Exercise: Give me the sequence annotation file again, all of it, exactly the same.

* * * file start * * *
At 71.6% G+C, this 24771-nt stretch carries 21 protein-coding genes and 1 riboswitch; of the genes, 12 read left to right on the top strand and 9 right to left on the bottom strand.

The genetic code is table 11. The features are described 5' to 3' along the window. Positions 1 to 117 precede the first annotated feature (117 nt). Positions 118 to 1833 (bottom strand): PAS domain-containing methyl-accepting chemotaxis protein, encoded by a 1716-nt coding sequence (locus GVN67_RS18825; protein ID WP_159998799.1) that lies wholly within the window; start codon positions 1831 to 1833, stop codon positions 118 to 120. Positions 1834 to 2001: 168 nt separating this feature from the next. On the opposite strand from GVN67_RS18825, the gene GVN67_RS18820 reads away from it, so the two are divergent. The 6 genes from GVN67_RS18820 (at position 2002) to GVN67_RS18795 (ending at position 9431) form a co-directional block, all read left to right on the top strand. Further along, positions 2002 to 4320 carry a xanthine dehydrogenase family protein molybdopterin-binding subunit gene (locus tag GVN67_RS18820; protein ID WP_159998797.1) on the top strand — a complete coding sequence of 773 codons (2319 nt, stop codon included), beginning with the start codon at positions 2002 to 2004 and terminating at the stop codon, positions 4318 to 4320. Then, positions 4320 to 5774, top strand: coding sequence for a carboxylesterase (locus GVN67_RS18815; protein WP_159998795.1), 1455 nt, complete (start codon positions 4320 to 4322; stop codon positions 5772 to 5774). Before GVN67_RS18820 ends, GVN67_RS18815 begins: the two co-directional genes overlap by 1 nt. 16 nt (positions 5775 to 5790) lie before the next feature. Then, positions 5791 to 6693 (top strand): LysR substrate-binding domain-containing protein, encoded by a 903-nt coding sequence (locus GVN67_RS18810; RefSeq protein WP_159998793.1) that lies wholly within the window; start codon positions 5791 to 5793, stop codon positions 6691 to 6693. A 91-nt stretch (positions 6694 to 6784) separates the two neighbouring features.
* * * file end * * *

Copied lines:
At 71.6% G+C, this 24771-nt stretch carries 21 protein-coding genes and 1 riboswitch; of the genes, 12 read left to right on the top strand and 9 right to left on the bottom strand.

The genetic code is table 11. The features are described 5' to 3' along the window. Positions 1 to 117 precede the first annotated feature (117 nt). Positions 118 to 1833 (bottom strand): PAS domain-containing methyl-accepting chemotaxis protein, encoded by a 1716-nt coding sequence (locus GVN67_RS18825; protein ID WP_159998799.1) that lies wholly within the window; start codon positions 1831 to 1833, stop codon positions 118 to 120. Positions 1834 to 2001: 168 nt separating this feature from the next. On the opposite strand from GVN67_RS18825, the gene GVN67_RS18820 reads away from it, so the two are divergent. The 6 genes from GVN67_RS18820 (at position 2002) to GVN67_RS18795 (ending at position 9431) form a co-directional block, all read left to right on the top strand. Further along, positions 2002 to 4320 carry a xanthine dehydrogenase family protein molybdopterin-binding subunit gene (locus tag GVN67_RS18820; protein ID WP_159998797.1) on the top strand — a complete coding sequence of 773 codons (2319 nt, stop codon included), beginning with the start codon at positions 2002 to 2004 and terminating at the stop codon, positions 4318 to 4320. Then, positions 4320 to 5774, top strand: coding sequence for a carboxylesterase (locus GVN67_RS18815; protein WP_159998795.1), 1455 nt, complete (start codon positions 4320 to 4322; stop codon positions 5772 to 5774). Before GVN67_RS18820 ends, GVN67_RS18815 begins: the two co-directional genes overlap by 1 nt. 16 nt (positions 5775 to 5790) lie before the next feature. Then, positions 5791 to 6693 (top strand): LysR substrate-binding domain-containing protein, encoded by a 903-nt coding sequence (locus GVN67_RS18810; RefSeq protein WP_159998793.1) that lies wholly within the window; start codon positions 5791 to 5793, stop codon positions 6691 to 6693. A 91-nt stretch (positions 6694 to 6784) separates the two neighbouring features.